In the 1970s, a political party called the National Front gained a following in England on a platform opposing non-white immigrants in the country. Their slogan: "Keep Britain White." Eric Clapton was a high-profile supporter.
After World War II, England welcomed immigrants, bringing in many from Jamaica (a British colony at the time), to help rebuild the country. They brought their musical traditions with them, and in Birmingham, some of the children of these immigrants formed the reggae band Steel Pulse. Watching the National Front rise to power was horrifying for them, so they joined The Clash and many other British bands in the Rock Against Racism effort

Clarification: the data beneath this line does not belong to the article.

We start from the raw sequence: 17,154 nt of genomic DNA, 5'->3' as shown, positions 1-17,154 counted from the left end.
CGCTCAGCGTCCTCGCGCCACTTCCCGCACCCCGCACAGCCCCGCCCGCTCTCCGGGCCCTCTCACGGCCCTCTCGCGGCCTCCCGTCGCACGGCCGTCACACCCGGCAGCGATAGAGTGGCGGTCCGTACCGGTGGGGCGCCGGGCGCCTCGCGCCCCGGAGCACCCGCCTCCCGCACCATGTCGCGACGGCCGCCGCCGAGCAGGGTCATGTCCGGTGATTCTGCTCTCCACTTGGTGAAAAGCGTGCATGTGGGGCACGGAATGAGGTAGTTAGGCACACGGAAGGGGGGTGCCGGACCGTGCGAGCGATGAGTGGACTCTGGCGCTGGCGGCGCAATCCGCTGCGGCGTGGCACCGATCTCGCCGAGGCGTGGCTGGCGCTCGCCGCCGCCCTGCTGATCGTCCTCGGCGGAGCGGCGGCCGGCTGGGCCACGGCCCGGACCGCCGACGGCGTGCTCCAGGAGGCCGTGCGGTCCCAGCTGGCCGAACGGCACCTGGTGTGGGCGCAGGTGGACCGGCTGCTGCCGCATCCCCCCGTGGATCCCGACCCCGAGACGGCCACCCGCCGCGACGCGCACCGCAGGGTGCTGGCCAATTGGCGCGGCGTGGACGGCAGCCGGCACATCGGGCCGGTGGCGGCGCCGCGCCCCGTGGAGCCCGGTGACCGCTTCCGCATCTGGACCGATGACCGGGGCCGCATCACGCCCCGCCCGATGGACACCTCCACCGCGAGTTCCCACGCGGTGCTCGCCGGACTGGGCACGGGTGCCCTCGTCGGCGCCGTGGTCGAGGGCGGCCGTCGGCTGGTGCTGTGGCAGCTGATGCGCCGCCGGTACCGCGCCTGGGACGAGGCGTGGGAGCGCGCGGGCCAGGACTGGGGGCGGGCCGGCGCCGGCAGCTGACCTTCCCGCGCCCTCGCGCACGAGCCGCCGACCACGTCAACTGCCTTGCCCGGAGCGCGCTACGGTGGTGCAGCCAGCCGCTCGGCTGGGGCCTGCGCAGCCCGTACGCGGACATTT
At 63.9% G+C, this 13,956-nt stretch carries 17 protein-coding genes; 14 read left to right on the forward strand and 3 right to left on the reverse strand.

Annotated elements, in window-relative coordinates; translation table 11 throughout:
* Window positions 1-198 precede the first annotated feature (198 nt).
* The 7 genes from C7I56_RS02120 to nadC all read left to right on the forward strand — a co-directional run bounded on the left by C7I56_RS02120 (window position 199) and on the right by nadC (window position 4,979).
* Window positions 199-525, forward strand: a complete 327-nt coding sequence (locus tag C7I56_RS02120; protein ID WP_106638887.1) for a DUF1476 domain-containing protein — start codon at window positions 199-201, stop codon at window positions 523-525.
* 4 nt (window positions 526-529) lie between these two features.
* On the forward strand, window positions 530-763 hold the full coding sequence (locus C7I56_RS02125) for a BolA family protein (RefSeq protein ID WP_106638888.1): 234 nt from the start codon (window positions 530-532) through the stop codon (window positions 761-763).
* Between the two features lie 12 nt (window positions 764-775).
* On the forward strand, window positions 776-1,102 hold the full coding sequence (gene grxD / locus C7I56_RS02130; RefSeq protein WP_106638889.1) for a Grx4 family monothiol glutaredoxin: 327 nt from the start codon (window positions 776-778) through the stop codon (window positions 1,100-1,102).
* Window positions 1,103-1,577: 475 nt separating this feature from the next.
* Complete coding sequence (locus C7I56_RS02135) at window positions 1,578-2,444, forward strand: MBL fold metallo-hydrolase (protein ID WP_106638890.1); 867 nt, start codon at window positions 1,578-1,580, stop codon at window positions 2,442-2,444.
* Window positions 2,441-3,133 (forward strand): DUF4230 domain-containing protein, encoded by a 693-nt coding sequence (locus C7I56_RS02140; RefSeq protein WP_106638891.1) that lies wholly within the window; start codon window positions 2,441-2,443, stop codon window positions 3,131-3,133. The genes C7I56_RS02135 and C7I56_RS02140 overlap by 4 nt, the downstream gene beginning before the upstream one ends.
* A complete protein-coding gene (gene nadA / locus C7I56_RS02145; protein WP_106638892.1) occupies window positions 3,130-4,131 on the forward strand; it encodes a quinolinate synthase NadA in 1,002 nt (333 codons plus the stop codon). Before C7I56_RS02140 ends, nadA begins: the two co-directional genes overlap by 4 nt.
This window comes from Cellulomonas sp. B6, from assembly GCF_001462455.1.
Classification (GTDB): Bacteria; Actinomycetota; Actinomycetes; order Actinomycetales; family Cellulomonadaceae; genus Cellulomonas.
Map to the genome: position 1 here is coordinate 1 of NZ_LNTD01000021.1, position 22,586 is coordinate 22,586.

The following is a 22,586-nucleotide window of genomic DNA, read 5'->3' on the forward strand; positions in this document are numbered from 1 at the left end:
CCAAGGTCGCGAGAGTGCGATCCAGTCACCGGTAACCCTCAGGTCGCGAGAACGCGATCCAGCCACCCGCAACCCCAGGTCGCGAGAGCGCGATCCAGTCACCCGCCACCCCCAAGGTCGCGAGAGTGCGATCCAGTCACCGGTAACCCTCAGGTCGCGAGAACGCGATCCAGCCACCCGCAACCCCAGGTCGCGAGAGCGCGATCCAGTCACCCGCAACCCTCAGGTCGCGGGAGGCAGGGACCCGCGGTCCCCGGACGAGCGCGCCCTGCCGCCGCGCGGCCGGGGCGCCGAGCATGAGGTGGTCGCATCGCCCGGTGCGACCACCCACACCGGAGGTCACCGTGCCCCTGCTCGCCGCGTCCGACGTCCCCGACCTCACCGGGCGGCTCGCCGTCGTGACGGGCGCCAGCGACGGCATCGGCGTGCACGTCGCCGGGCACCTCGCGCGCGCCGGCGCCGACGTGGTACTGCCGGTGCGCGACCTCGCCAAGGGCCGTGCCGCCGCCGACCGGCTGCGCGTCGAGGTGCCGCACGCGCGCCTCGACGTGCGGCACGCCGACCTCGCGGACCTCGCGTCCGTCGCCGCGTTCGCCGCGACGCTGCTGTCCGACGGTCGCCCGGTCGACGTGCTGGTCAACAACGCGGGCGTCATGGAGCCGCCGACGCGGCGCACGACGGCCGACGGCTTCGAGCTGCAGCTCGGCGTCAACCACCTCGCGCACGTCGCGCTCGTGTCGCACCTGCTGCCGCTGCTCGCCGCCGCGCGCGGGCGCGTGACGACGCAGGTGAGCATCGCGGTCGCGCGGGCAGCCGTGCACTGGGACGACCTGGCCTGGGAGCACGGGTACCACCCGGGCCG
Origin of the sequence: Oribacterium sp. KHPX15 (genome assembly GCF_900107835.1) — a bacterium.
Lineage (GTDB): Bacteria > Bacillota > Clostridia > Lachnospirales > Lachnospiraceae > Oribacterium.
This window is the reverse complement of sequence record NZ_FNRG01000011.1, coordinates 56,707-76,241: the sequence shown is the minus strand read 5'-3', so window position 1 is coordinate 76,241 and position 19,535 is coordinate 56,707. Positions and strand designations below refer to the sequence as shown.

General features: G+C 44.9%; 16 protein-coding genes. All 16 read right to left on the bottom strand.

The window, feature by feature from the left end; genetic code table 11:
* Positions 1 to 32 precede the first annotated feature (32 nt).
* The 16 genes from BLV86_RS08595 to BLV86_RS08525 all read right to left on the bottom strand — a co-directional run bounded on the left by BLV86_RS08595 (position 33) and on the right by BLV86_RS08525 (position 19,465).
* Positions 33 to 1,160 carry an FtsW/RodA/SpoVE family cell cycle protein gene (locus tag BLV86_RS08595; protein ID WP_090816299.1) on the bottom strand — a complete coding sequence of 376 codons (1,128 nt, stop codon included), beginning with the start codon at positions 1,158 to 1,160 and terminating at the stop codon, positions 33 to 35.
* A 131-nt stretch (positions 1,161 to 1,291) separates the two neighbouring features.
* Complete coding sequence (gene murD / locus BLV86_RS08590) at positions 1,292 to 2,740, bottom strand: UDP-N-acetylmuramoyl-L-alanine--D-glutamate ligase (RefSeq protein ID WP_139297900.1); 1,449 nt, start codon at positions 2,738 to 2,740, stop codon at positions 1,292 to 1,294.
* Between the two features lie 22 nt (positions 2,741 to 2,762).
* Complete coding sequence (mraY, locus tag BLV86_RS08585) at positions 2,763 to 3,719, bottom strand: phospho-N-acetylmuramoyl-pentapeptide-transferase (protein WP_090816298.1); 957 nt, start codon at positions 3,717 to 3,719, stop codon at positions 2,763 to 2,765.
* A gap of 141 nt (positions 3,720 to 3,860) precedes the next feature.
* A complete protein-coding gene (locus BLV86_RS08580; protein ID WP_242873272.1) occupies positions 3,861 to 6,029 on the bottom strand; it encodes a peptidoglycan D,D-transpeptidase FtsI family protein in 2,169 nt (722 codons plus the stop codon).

to oppose the group, an effective countermeasure that rallied young people to the cause.
The National Front formed in the 1960s, but about 100 years earlier, the Ku Klux Klan emerged in America on a similar platform. The Klan wore white robes and hoods, and committed heinous crimes against minorities in the name of "white power." Many in England didn't know the history of this group, which showed how the National Front could evolve. Steel Pulse brought this to light.
"It was a new political party in Britain that was all about racism, basically," David Hinds of Steel Pulse said of the National Front
in a Songfacts interview. "The head of the Ku Klux Klan was invited over to school them on how to treat immigrants and minorities."